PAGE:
And so we made it through to end of Dark, and shortly afterwards I learned that 1899 had been cancelled by the Netflix algorithm-keepers after just one season, ostensibly because only 32% of viewers had turned out to be completers.
I cannot say I am entirely disappointed about that, as I think we've both had our fill of the creators's metaphysical schtick for the foreseeable future.
Indeed, the longer Dark went on the more it started to echo some of the obvious weaknesses of its successor show. It was perhaps at its best in the first season when time was taken to show characters' emotional evolution, engaged in activities not entirely related to the build-up of plot convolutions.
It then reminded us of previous European explorations of the uncanny, such as Les Revenants. It had the seemingly obligatory spooky child, lots of characters chasing their tails and others, apparently a bit more clued up, who'd occasionally interrupt proceedings to deliver expositionary set-piece speeches which, when you thought about it, didn't really explain that much at all.
If much of the dramatic tension in the first season had derived from characters withholding information from each other, there was an open declaration of a new season's resolution to share the truth more liberally as the second set of episodes kicked off.
I'm not sure that the story was either scientifically or philosophically as sophisticated as it wished to appear. The balance between intellectual complexity and representational simplicity was often off and I did let out a sigh when Schrödinger's cat popped up for a late cameo.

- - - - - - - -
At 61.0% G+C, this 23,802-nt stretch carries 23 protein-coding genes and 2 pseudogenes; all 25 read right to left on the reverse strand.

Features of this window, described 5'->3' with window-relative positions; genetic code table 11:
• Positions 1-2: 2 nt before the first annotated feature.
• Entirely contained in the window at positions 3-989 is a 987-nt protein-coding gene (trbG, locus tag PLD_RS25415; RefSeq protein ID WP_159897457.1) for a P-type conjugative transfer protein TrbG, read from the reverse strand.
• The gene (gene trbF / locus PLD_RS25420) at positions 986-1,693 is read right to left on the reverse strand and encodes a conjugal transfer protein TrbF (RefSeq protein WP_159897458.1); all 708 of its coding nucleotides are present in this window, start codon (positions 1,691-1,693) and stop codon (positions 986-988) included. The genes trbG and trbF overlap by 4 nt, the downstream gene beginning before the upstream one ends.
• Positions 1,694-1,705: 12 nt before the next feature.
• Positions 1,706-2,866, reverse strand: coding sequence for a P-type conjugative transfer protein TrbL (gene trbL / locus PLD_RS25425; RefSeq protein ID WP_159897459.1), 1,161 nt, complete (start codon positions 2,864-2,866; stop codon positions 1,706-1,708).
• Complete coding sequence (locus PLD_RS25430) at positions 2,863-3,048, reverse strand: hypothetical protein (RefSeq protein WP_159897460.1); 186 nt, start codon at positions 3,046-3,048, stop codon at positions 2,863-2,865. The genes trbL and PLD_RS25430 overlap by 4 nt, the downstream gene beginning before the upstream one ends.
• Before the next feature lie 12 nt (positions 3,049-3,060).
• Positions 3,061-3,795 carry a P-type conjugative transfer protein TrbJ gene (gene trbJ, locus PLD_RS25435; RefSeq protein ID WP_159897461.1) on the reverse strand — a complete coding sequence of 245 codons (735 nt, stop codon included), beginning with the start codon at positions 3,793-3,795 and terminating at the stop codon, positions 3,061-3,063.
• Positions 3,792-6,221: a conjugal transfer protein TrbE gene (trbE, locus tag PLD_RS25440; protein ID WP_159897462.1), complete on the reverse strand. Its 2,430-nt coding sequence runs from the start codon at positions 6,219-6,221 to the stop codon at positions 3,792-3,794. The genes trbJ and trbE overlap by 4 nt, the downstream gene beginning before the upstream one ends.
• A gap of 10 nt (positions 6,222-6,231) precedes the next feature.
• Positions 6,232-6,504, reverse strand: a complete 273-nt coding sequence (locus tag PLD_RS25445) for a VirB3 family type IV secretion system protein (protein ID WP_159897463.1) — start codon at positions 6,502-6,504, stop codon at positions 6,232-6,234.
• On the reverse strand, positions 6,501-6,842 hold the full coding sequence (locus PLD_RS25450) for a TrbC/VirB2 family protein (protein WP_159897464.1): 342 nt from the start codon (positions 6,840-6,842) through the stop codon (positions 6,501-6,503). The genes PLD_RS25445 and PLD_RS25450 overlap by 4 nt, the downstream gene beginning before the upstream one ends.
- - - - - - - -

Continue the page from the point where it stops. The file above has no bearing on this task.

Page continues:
At least the eventual landing was a lot more satisfactory than that experienced by the passengers of other puzzle box shows I could mention, such as Lost.
Yet loose ends there were, and there was more than a whiff of rotting red herring in the background throughout the last few installments Baran Bo Odar and Jantje Friese resisted the temptation to devote the very final episode to resolution and instead introduced an entirely novel plane of complexity. There was even a small gag about the loose ends which would not be tied up right at the end (regarding one character's damaged eye).
I think they had an outline of where they were going from the start (always a good thing) yet the route taken was a bit more 'on the fly'.
If one borrows from Einstein in the rather condensed fashion they seem to approve of, the whole of spacetime might be viewed as a series of discreet, disconnected units. There are thus any number of pathways through this 'labyrinth' yet, crucially, from the perspective of a human storyteller, some are bound to me more satisfying than others.
And this in the end is one of the issues I have with their style: the order and flow of the scenes seems somehow sub-optimal, and increasingly so as one proceeds.
Add to that the presence of parallel realities in which narrative arcs are scrambled and certain characters alive and dead at the same time, it's not surprising that a significant chunk of the audience might tend to become rather less sticky.
Perhaps the biggest issue that I had with the finale was the rationale for the choice made by Jonas and Martha. They seemed to be doing it ultimately to secure a happier middle age for a character called Regina, a relatively minor personage overall I found I cared less about than her mother. And it was never clear that happy Regina in the originating universe would not have simply got on with her ordinary fate even if the split worlds were also permitted to persist. Indeed, all the more likeable characters had been tied up in 'the knot' and so were in a sense erased by Adam and Eve's sacrifice.